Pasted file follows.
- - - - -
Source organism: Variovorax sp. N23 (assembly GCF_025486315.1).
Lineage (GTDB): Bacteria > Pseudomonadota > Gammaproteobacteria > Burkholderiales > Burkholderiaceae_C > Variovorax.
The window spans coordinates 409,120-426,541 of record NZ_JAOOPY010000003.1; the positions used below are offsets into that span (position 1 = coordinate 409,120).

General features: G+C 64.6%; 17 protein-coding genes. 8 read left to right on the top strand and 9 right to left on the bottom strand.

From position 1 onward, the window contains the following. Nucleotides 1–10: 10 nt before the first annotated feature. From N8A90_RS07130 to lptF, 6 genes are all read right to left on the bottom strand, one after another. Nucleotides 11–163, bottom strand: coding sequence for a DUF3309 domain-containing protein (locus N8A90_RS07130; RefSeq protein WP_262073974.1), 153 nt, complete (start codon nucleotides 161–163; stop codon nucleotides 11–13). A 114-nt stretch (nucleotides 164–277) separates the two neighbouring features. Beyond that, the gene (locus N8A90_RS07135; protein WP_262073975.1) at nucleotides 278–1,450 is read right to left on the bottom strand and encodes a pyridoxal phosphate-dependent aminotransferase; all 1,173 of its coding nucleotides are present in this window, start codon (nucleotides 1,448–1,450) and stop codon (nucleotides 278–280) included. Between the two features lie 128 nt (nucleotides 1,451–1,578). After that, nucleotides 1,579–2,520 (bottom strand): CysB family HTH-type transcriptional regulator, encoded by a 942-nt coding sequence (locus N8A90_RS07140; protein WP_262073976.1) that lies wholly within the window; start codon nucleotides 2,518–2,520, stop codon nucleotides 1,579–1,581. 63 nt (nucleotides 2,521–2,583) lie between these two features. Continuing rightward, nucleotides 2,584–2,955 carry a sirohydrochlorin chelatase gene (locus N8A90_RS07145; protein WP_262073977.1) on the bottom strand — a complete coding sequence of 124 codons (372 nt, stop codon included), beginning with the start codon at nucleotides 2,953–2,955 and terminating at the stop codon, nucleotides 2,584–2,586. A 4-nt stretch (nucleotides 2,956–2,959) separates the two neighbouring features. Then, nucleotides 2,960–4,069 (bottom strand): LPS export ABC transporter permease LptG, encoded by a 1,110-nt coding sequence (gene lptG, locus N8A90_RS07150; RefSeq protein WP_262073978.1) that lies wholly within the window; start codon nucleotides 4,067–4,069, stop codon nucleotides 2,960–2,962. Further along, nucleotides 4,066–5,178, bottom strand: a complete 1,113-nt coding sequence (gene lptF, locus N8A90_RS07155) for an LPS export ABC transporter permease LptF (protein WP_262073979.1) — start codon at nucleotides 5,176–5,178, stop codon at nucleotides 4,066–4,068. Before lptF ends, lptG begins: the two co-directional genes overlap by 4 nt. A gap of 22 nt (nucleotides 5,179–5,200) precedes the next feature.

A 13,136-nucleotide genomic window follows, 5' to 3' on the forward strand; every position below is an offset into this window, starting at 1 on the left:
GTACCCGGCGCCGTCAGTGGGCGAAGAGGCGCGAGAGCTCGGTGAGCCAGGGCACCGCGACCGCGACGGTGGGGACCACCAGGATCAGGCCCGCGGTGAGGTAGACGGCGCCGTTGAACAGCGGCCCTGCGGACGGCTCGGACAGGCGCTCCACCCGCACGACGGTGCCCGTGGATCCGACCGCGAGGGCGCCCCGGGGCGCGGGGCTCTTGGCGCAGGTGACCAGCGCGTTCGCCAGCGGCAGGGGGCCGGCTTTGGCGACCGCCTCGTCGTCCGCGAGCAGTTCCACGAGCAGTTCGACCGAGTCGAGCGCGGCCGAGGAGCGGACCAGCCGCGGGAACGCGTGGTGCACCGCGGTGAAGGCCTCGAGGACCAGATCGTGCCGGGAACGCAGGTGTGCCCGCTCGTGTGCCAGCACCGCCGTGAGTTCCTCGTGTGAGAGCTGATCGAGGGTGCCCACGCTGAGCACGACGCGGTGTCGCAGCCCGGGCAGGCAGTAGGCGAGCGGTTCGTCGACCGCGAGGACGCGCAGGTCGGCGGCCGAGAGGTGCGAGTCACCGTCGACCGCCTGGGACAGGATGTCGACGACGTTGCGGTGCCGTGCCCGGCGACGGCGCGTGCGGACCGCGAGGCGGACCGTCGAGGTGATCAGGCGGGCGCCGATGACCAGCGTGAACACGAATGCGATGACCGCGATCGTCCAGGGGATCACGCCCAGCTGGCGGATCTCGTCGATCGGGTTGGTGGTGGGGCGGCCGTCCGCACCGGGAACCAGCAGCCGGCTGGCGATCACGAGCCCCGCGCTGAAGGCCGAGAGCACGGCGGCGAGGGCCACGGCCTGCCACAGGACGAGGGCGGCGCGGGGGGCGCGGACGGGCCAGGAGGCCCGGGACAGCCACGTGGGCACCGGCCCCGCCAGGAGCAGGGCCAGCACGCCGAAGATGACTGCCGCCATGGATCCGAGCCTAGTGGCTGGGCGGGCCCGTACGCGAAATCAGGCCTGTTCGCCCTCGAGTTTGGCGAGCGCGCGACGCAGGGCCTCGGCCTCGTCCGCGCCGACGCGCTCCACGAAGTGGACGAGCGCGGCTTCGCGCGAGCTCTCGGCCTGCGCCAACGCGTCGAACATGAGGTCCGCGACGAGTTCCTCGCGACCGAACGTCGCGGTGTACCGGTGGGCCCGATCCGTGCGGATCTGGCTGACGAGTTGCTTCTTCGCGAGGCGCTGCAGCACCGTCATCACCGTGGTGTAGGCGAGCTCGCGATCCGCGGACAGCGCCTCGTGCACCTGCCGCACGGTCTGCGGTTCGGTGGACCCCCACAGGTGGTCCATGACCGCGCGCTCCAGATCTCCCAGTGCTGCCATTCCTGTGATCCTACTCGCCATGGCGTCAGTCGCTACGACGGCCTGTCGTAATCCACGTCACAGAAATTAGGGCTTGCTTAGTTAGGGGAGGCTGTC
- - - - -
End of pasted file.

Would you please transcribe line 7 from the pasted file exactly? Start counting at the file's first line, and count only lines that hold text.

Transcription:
GTACCCGGCGCCGTCAGTGGGCGAAGAGGCGCGAGAGCTCGGTGAGCCAGGGCACCGCGACCGCGACGGTGGGGACCACCAGGATCAGGCCCGCGGTGAGGTAGACGGCGCCGTTGAACAGCGGCCCTGCGGACGGCTCGGACAGGCGCTCCACCCGCACGACGGTGCCCGTGGATCCGACCGCGAGGGCGCCCCGGGGCGCGGGGCTCTTGGCGCAGGTGACCAGCGCGTTCGCCAGCGGCAGGGGGCCGGCTTTGGCGACCGCCTCGTCGTCCGCGAGCAGTTCCACGAGCAGTTCGACCGAGTCGAGCGCGGCCGAGGAGCGGACCAGCCGCGGGAACGCGTGGTGCACCGCGGTGAAGGCCTCGAGGACCAGATCGTGCCGGGAACGCAGGTGTGCCCGCTCGTGTGCCAGCACCGCCGTGAGTTCCTCGTGTGAGAGCTGATCGAGGGTGCCCACGCTGAGCACGACGCGGTGTCGCAGCCCGGGCAGGCAGTAGGCGAGCGGTTCGTCGACCGCGAGGACGCGCAGGTCGGCGGCCGAGAGGTGCGAGTCACCGTCGACCGCCTGGGACAGGATGTCGACGACGTTGCGGTGCCGTGCCCGGCGACGGCGCGTGCGGACCGCGAGGCGGACCGTCGAGGTGATCAGGCGGGCGCCGATGACCAGCGTGAACACGAATGCGATGACCGCGATCGTCCAGGGGATCACGCCCAGCTGGCGGATCTCGTCGATCGGGTTGGTGGTGGGGCGGCCGTCCGCACCGGGAACCAGCAGCCGGCTGGCGATCACGAGCCCCGCGCTGAAGGCCGAGAGCACGGCGGCGAGGGCCACGGCCTGCCACAGGACGAGGGCGGCGCGGGGGGCGCGGACGGGCCAGGAGGCCCGGGACAGCCACGTGGGCACCGGCCCCGCCAGGAGCAGGGCCAGCACGCCGAAGATGACTGCCGCCATGGATCCGAGCCTAGTGGCTGGGCGGGCCCGTACGCGAAATCAGGCCTGTTCGCCCTCGAGTTTGGCGAGCGCGCGACGCAGGGCCTCGGCCTCGTCCGCGCCGACGCGCTCCACGAAGTGGACGAGCGCGGCTTCGCGCGAGCTCTCGGCCTGCGCCAACGCGTCGAACATGAGGTCCGCGACGAGTTCCTCGCGACCGAACGTCGCGGTGTACCGGTGGGCCCGATCCGTGCGGATCTGGCTGACGAGTTGCTTCTTCGCGAGGCGCTGCAGCACCGTCATCACCGTGGTGTAGGCGAGCTCGCGATCCGCGGACAGCGCCTCGTGCACCTGCCGCACGGTCTGCGGTTCGGTGGACCCCCACAGGTGGTCCATGACCGCGCGCTCCAGATCTCCCAGTGCTGCCATTCCTGTGATCCTACTCGCCATGGCGTCAGTCGCTACGACGGCCTGTCGTAATCCACGTCACAGAAATTAGGGCTTGCTTAGTTAGGGGAGGCTGTC